Indexed on: 11 Nov '08Published on: 11 Nov '08Published in: Neuroscience Research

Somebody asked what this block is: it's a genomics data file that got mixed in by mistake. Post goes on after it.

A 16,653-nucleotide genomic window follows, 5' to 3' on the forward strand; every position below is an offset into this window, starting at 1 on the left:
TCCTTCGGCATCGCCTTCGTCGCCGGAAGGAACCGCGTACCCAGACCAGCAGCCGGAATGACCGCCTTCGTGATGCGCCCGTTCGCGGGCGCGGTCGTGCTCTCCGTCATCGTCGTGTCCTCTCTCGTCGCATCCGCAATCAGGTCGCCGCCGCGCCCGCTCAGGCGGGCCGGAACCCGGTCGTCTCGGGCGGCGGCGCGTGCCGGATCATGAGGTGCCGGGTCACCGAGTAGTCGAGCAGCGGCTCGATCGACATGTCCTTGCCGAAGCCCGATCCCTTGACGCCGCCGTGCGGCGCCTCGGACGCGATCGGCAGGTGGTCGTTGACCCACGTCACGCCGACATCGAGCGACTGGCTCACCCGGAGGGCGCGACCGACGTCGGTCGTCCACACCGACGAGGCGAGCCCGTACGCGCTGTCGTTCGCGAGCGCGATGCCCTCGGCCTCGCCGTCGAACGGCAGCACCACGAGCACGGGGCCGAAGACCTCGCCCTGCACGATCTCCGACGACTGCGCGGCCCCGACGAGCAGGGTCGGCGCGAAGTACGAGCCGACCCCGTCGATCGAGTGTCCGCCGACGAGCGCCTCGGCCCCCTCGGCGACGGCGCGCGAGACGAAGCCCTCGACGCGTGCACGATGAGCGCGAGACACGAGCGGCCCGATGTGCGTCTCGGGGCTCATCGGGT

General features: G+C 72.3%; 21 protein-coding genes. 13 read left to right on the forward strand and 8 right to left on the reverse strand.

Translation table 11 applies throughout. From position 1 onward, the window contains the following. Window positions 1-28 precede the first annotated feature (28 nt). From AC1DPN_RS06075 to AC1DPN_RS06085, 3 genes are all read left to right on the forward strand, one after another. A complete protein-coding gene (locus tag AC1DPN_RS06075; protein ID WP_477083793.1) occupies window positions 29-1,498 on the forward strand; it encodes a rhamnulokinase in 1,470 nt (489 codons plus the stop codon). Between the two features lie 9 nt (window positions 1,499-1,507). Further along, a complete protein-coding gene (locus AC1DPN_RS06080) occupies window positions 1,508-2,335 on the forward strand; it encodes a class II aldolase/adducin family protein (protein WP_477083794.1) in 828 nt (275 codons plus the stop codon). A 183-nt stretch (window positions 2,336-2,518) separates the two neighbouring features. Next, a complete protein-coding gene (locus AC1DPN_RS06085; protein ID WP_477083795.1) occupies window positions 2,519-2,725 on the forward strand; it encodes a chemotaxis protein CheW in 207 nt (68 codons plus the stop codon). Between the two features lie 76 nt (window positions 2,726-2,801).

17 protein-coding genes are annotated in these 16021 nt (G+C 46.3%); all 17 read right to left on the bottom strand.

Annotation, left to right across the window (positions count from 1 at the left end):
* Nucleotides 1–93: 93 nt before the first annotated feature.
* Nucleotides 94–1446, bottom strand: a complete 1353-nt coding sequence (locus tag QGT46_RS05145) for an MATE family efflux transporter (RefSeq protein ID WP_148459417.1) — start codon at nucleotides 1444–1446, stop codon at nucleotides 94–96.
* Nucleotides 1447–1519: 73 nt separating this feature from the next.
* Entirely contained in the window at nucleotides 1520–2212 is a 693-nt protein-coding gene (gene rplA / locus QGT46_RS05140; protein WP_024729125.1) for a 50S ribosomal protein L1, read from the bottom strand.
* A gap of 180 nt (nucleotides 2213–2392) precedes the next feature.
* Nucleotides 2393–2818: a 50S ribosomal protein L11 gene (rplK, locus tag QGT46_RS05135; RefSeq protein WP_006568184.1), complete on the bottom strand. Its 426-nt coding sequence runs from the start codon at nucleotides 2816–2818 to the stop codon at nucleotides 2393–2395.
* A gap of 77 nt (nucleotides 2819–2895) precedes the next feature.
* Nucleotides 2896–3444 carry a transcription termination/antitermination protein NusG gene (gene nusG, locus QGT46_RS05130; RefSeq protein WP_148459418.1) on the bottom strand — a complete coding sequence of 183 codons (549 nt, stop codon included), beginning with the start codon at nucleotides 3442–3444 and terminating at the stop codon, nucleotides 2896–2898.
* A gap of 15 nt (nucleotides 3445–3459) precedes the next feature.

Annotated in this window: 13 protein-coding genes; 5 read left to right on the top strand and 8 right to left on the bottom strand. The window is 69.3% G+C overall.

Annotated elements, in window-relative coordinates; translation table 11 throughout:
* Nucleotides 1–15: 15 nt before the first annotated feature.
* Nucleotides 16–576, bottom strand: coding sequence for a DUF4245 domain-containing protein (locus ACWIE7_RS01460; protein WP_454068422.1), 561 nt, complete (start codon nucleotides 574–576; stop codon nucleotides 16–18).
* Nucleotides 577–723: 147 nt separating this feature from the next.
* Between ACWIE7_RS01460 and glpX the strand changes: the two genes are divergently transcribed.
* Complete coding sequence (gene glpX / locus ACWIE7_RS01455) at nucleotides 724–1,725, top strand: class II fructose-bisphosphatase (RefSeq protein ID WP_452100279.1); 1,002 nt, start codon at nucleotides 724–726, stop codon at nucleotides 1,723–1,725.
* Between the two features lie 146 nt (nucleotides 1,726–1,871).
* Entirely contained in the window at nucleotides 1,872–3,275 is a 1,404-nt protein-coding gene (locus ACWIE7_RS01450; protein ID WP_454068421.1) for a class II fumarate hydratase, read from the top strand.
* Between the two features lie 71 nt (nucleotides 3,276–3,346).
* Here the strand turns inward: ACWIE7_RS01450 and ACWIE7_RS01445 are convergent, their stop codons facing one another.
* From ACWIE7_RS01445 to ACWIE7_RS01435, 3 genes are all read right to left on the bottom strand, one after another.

Repetitive transcranial magnetic stimulation (rTMS) has recently been widely employed for the investigation of brain function and treatment of psychiatric and neurological disorders. Although high and low stimulation frequencies are assumed to activate and deactivate brain function, respectively, the optimal parameters of rTMS for treatment of depression have been determined only on the basis of their clinical efficacy. In this study, we administered a 60-s low-frequency rTMS of three grades low intensities over the right dorsolateral prefrontal cortex (DLPFC) in 10 healthy volunteers, and monitored functional changes of the contralateral DLPFC by near-infrared spectroscopy (NIRS) during and immediately after rTMS. Obtained results demonstrated significant [oxy-Hb] decreases during rTMS, and significant differences in the time courses of [oxy-Hb] changes among three stimulus intensities, that is, [oxy-Hb] decreases were most prominent during the latter half of the stimulation and the first 30s of poststimulation only at 15mm condition (58% intensity). These results suggest that monitoring of brain functional changes due to rTMS using NIRS is useful for elucidating the brain mechanisms underlying the clinical effects of rTMS, and the effects of rTMS over contralateral DLPFC are obtained if the stimulus intensities are more than one-half of the motor thresholds.